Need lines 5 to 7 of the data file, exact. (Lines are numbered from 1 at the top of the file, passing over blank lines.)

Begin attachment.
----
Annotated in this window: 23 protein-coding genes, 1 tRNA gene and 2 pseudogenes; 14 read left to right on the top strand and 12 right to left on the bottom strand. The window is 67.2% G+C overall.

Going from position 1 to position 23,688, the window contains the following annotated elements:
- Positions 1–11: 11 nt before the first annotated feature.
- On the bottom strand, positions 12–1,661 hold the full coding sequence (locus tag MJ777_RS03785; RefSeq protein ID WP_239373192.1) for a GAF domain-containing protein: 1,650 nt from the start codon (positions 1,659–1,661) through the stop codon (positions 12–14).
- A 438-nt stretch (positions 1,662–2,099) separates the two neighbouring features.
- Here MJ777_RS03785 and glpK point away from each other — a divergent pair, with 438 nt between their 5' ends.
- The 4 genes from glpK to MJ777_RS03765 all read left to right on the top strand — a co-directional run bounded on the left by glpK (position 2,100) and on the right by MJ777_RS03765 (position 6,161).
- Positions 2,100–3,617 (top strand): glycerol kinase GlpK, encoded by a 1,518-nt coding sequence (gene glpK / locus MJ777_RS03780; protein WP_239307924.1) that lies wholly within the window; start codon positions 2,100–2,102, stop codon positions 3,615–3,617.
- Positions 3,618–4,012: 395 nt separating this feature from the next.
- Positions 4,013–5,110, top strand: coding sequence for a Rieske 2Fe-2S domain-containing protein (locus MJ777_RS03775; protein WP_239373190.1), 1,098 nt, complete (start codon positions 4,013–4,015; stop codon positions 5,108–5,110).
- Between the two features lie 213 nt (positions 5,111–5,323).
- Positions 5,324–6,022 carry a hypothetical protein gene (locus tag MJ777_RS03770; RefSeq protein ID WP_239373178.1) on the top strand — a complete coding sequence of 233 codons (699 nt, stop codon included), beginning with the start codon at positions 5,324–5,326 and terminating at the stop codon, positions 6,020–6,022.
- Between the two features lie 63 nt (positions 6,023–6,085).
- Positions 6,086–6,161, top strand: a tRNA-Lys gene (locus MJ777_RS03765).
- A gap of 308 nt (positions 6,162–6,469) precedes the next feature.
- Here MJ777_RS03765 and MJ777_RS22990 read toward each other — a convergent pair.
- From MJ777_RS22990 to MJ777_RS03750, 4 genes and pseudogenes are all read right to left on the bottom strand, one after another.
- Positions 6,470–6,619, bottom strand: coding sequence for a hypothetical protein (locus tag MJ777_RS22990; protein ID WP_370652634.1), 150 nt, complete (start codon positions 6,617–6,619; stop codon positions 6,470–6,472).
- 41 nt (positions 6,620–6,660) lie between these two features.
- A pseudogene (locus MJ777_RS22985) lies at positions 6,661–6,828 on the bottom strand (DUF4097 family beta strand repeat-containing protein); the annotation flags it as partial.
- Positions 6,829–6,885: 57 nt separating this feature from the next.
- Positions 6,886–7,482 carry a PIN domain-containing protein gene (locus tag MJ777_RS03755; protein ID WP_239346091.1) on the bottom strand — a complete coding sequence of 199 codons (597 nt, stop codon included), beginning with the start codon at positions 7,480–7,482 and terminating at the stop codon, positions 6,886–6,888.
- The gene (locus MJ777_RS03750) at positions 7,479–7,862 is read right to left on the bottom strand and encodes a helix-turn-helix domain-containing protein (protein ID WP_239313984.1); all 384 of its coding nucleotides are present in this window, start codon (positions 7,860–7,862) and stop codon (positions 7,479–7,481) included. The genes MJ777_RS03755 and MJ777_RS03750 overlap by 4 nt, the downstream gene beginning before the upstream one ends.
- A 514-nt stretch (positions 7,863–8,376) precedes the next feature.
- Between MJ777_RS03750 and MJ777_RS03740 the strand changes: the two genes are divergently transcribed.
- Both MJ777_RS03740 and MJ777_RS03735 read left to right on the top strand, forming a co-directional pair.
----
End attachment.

- A 438-nt stretch (positions 1,662–2,099) separates the two neighbouring features.
- Here MJ777_RS03785 and glpK point away from each other — a divergent pair, with 438 nt between their 5' ends.
- The 4 genes from glpK to MJ777_RS03765 all read left to right on the top strand — a co-directional run bounded on the left by glpK (position 2,100) and on the right by MJ777_RS03765 (position 6,161).